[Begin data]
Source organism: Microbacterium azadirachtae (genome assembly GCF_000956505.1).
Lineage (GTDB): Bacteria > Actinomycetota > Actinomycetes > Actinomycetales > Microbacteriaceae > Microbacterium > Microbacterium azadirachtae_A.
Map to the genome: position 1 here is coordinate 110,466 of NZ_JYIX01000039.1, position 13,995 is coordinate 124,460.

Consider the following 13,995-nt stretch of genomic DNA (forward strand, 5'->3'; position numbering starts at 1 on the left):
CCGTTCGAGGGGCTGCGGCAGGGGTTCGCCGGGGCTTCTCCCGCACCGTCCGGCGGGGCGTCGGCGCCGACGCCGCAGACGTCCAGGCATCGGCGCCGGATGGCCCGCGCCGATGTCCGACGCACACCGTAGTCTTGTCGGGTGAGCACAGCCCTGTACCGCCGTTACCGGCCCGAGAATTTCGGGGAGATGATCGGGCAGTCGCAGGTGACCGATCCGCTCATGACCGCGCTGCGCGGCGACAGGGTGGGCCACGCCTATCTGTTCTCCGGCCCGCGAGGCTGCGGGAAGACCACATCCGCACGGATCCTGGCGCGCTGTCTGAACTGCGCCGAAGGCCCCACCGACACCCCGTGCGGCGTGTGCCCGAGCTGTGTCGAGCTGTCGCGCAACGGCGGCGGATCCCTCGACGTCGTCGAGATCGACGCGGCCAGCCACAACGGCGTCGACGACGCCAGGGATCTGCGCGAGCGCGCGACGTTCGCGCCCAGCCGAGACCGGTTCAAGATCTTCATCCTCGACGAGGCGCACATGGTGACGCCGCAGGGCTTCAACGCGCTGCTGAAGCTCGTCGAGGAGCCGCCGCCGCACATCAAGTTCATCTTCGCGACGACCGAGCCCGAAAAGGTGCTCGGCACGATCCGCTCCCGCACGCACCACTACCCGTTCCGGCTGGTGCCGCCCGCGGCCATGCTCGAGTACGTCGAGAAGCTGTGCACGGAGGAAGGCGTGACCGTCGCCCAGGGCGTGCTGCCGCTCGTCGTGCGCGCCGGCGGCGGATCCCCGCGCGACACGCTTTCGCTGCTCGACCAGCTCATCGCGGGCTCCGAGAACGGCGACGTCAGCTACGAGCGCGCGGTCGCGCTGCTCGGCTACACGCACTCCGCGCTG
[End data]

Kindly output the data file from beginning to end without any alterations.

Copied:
Source organism: Microbacterium azadirachtae (genome assembly GCF_000956505.1).
Lineage (GTDB): Bacteria > Actinomycetota > Actinomycetes > Actinomycetales > Microbacteriaceae > Microbacterium > Microbacterium azadirachtae_A.
Map to the genome: position 1 here is coordinate 110,466 of NZ_JYIX01000039.1, position 13,995 is coordinate 124,460.

Consider the following 13,995-nt stretch of genomic DNA (forward strand, 5'->3'; position numbering starts at 1 on the left):
CCGTTCGAGGGGCTGCGGCAGGGGTTCGCCGGGGCTTCTCCCGCACCGTCCGGCGGGGCGTCGGCGCCGACGCCGCAGACGTCCAGGCATCGGCGCCGGATGGCCCGCGCCGATGTCCGACGCACACCGTAGTCTTGTCGGGTGAGCACAGCCCTGTACCGCCGTTACCGGCCCGAGAATTTCGGGGAGATGATCGGGCAGTCGCAGGTGACCGATCCGCTCATGACCGCGCTGCGCGGCGACAGGGTGGGCCACGCCTATCTGTTCTCCGGCCCGCGAGGCTGCGGGAAGACCACATCCGCACGGATCCTGGCGCGCTGTCTGAACTGCGCCGAAGGCCCCACCGACACCCCGTGCGGCGTGTGCCCGAGCTGTGTCGAGCTGTCGCGCAACGGCGGCGGATCCCTCGACGTCGTCGAGATCGACGCGGCCAGCCACAACGGCGTCGACGACGCCAGGGATCTGCGCGAGCGCGCGACGTTCGCGCCCAGCCGAGACCGGTTCAAGATCTTCATCCTCGACGAGGCGCACATGGTGACGCCGCAGGGCTTCAACGCGCTGCTGAAGCTCGTCGAGGAGCCGCCGCCGCACATCAAGTTCATCTTCGCGACGACCGAGCCCGAAAAGGTGCTCGGCACGATCCGCTCCCGCACGCACCACTACCCGTTCCGGCTGGTGCCGCCCGCGGCCATGCTCGAGTACGTCGAGAAGCTGTGCACGGAGGAAGGCGTGACCGTCGCCCAGGGCGTGCTGCCGCTCGTCGTGCGCGCCGGCGGCGGATCCCCGCGCGACACGCTTTCGCTGCTCGACCAGCTCATCGCGGGCTCCGAGAACGGCGACGTCAGCTACGAGCGCGCGGTCGCGCTGCTCGGCTACACGCACTCCGCGCTG